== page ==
Anyway its interesting how much better old ITV shows look: The Saint, The Avengers, Thunderbirds, Miss Marble, Poiroit, Geeves and Wooster, Crackers etc - all have endured the test of time better than the BBC equivalents.
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#15 Leo Anthony Vale

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Posted 25 September 2007 - 02:05 PM

Generally Dr. Who has been mostly video based even during the 60's, but in the rare instance where they went out on location when it was standard BBC practice they would use film.


Did the B/W 'Dr.Who's use 35mm for the exteriors.

The shows seem to be kinescopes rather than tape, unless tape back than was really bad.
The locations match the studio scenes better than in the color shows.
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#16 Will Montgomery

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Posted 25 September 2007 - 02:31 PM

Anyway its interesting how much better old ITV shows look: The Saint, The Avengers, Thunderbirds, Miss Marble, Poiroit, Geeves and Wooster, Crackers etc - all have endured the test of time better than the BBC equivalents.

Studios are reaping the benefits of using film on many old shows now with DVD and HD releases. I bet that also figures a little into format selections on network shows. 35mm shows will look great for many years into the future.
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#17 Toby L Edwards

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Posted 25 September 2007 - 04:10 PM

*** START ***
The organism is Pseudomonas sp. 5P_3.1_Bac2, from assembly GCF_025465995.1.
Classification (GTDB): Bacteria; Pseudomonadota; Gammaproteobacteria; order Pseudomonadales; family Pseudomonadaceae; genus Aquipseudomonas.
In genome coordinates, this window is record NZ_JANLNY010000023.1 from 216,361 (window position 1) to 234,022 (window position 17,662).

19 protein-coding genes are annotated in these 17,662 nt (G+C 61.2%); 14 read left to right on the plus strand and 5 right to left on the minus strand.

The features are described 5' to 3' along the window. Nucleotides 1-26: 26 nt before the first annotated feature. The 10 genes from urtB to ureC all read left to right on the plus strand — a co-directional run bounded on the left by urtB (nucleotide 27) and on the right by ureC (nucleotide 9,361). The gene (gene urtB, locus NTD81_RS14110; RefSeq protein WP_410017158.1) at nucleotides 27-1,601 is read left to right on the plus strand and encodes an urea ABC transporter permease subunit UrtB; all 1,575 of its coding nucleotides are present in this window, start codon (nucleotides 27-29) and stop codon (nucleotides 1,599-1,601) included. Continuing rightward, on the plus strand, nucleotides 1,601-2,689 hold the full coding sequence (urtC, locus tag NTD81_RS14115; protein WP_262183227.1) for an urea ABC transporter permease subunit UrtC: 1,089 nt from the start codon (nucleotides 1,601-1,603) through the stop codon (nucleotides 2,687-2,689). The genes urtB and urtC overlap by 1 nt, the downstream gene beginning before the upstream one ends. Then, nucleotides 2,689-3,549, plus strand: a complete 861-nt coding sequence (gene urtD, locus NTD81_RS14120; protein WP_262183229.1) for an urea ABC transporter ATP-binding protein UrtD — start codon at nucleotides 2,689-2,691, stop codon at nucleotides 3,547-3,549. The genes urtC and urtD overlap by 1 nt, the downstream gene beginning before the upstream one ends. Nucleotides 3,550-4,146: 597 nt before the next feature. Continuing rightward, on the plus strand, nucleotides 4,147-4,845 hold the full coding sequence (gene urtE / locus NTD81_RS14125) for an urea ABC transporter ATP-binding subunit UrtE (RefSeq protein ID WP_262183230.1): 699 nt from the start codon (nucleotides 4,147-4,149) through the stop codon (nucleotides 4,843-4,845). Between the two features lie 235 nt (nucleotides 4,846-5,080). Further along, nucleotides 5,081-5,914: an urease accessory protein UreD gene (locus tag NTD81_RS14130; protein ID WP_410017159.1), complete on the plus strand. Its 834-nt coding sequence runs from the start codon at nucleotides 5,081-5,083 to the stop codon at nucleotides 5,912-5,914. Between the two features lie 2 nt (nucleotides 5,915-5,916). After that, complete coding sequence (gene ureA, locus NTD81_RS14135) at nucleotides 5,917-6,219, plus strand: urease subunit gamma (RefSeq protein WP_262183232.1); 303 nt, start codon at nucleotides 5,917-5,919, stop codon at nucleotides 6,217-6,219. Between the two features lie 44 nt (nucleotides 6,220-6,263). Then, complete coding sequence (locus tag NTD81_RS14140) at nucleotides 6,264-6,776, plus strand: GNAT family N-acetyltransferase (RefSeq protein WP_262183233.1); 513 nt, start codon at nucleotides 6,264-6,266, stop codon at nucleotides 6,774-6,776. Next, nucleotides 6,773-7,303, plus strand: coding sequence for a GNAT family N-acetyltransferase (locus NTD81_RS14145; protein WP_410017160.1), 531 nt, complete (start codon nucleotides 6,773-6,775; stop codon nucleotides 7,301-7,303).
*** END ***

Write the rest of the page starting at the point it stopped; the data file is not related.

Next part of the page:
Well did anyone catch last night's episode?
I thought it was great. What a great mix of 16mm B/W and color and even a Little 8mm that looked fantastic.
Toby
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#18 Adam Thompson

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Posted 26 September 2007 - 02:09 AM

Well did anyone catch last night's episode?
I thought it was great. What a great mix of 16mm B/W and color and even a Little 8mm that looked fantastic.
Toby


Oh yeah. It's also amazing how some of the footage from the 40's can look so good, considering how basic the stocks and lenses were back then, not to mention the horrible conditions in which most of it was probably stored.

Last night I asked a friend, who knows nothing about cameras or film and who is watching it all on his 50" HD flat screen... I asked how the modern day scenes looked to him, like the interviews and the shots of the neighborhoods, etc. He said, "Oh it's amazing how well those new HD cameras can make things look so real and life like... you can see the smallest little details.". ;)
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#19 Toby L Edwards

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Posted 26 September 2007 - 10:48 AM

Oh yeah. It's also amazing how some of the footage from the 40's can look so good, considering how basic the stocks and lenses were back then, not to mention the horrible conditions in which most of it was probably stored.

Last night I asked a friend, who knows nothing about cameras or film and who is watching it all on his 50" HD flat screen... I asked how the modern day scenes looked to him, like the interviews and the shots of the neighborhoods, etc. He said, "Oh it's amazing how well those new HD cameras can make things look so real and life like... you can see the smallest little details.". ;)



I hope you explained to him that is was S16 FILM not HD Video. Amazing how even S16 looks better that HD video originated material.
Most people think because most Networks have switched over to HD that it's all originated on video, and that is just not true.
Toby